Child sexual abuse
Sexual Abuse Within Employment Settings: A Comparison of Work-Related, Intra- and Extra-Familial Child Molesters
Anxious Attachment, Social Isolation, and Indicators of Sex Drive and Compulsivity: Predictors of Child Sexual Abuse Perpetration in Adolescent Males?
Long-Term Memory in Adults Exposed to Childhood Violence: Remembering Genital Contact Nearly 20 Years Later
Childrens Allegations of Sexual Abuse in Criminal Trials: Assessing Defense Attacks on Credibility and Identifying Effective Prosecution Methods
Bullying prevention is an important aspect of school safety. During this webinar, co-sponsored by NIJ and the Federal Partners in Bullying Prevention, renowned bullying prevention researchers will share information schools can use to address bullying. This information will include helping teachers respond to bullying in the classroom and giving students who see bullying tools to take action to address it.
Failure to Appear: Domestic Minor Sex Trafficking Victims Experience With the Juvenile Justice System and their Readiness to Change
Violence Against American Indian and Alaska Native Women and Men - 2010 Findings from the National Intimate Partner and Sexual Violence Survey
This seminar provides the first set of estimates from a national large-scale survey of violence against women and men who identified themselves as American Indian or Alaska Native using detailed behaviorally specific questions on psychological aggression, coercive control and entrapment, physical violence, stalking, and sexual violence. These results are expected to raise awareness and understanding of violence experienced by American Indian and Alaska Native people.
Mothers & Children Seeking Safety in the US: A Study of International Child Abduction Cases Involving Domestic Violence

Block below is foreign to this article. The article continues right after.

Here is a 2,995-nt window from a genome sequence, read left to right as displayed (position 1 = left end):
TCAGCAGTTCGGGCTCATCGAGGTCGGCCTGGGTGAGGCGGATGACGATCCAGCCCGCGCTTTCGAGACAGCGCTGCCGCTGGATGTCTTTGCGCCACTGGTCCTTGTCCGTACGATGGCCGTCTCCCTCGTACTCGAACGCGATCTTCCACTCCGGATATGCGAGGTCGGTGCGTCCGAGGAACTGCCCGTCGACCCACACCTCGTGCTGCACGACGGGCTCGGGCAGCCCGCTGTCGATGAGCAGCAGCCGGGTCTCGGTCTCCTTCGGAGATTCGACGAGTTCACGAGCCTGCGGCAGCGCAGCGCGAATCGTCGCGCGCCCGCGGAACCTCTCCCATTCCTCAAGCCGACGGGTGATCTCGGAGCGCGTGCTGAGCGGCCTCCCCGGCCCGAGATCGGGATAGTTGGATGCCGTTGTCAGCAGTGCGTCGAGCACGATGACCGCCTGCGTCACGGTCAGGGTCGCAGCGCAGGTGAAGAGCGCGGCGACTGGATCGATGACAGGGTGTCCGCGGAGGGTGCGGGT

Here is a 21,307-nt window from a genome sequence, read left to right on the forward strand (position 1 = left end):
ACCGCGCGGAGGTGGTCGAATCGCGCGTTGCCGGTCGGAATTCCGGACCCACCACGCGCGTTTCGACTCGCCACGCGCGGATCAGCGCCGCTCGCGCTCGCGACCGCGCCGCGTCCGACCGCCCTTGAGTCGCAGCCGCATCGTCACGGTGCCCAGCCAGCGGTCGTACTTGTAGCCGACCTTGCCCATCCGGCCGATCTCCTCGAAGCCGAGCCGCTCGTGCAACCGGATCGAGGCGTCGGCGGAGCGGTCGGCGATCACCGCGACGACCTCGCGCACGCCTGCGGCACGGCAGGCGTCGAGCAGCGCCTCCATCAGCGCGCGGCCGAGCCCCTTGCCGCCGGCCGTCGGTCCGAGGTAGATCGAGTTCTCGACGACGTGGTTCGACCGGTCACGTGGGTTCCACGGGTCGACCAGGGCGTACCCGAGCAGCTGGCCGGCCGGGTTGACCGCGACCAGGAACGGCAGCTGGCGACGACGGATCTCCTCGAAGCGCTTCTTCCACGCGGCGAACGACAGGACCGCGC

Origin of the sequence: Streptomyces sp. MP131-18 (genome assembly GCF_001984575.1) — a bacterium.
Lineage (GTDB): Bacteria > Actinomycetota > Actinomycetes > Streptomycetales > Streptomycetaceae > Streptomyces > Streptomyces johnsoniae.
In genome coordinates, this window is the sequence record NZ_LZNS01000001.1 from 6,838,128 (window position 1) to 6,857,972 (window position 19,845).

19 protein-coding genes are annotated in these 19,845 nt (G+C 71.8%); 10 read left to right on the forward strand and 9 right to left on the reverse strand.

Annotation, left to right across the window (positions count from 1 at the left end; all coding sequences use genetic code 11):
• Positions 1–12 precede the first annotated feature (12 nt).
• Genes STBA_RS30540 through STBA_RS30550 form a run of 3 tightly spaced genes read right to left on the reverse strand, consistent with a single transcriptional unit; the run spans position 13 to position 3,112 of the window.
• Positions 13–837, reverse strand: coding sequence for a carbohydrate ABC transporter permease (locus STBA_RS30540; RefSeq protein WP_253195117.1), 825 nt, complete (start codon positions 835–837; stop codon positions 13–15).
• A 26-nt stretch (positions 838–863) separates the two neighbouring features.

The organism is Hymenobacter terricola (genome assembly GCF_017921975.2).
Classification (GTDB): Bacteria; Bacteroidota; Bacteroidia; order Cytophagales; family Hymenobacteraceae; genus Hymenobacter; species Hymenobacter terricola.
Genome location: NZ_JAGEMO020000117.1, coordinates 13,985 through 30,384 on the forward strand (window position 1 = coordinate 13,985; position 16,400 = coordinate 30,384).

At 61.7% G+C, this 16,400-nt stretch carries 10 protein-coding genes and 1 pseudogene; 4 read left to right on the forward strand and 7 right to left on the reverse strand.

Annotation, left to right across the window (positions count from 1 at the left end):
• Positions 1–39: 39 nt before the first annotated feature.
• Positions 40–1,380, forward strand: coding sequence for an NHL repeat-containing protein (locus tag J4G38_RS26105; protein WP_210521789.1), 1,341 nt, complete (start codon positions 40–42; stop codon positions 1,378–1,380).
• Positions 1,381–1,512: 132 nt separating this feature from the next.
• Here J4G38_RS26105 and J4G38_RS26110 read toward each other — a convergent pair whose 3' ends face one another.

Since the implementation of the Hague Convention on the Civil Aspects of International Child Abduction, thousands of abused women have faced complex litigation after seeking safety in the United States. Many have been court ordered to return their to the country from which they fled and often to their abusive partners custody. The presenters discussed the findings of an NIJ-funded study focusing on the experiences of women who as victims of domestic violence in another country, come to the U.S.
Panelists will discuss the results of the recent Office of Juvenile Justice and Delinquency Prevention's National Survey on Children's Exposure to Violence and findings from a seven-year follow-up study, funded by NIJ, on home visitation in New York. The survey's findings included startling figures: More than 60 percent of the children interviewed were exposed to violence, crime and abuse within the past year, and more than 1 in 10 were injured in an assault.
Panelists will examine practices, beliefs and recommendations of professional and custody evaluators in domestic violence cases. Panelists will discuss current NIJ studies that use both qualitative and quantitative methods to assess the impact of personal attitudes and beliefs on custody evaluation.
This NIJ Conference Panel brings together American and European practitioners using innovative approaches to thwart the sharing of child pornography online. The panel will highlight two efforts. The first, which NIJ's International Center is evaluating, is a European multilateral project that teams criminal investigators with international nongovernmental organizations and Internet service providers (ISPs) to block access to child pornography sites. The second effort seeks to prevent child pornographers from accessing credit card and other online payment systems.
The management of sexual offenders in the community post-release is an issue of increasing concern to law enforcement, policymakers and the public. In recent years, efforts to strengthen registration and notification have been enhanced. At the same time, comparatively little attention has been paid to related matters, such as how residency restrictions may impact offenders' efforts to find stable work and living arrangements once they are released from prison, whether rates of recidivism have changed, and whether these policies increase the safety of potential victims.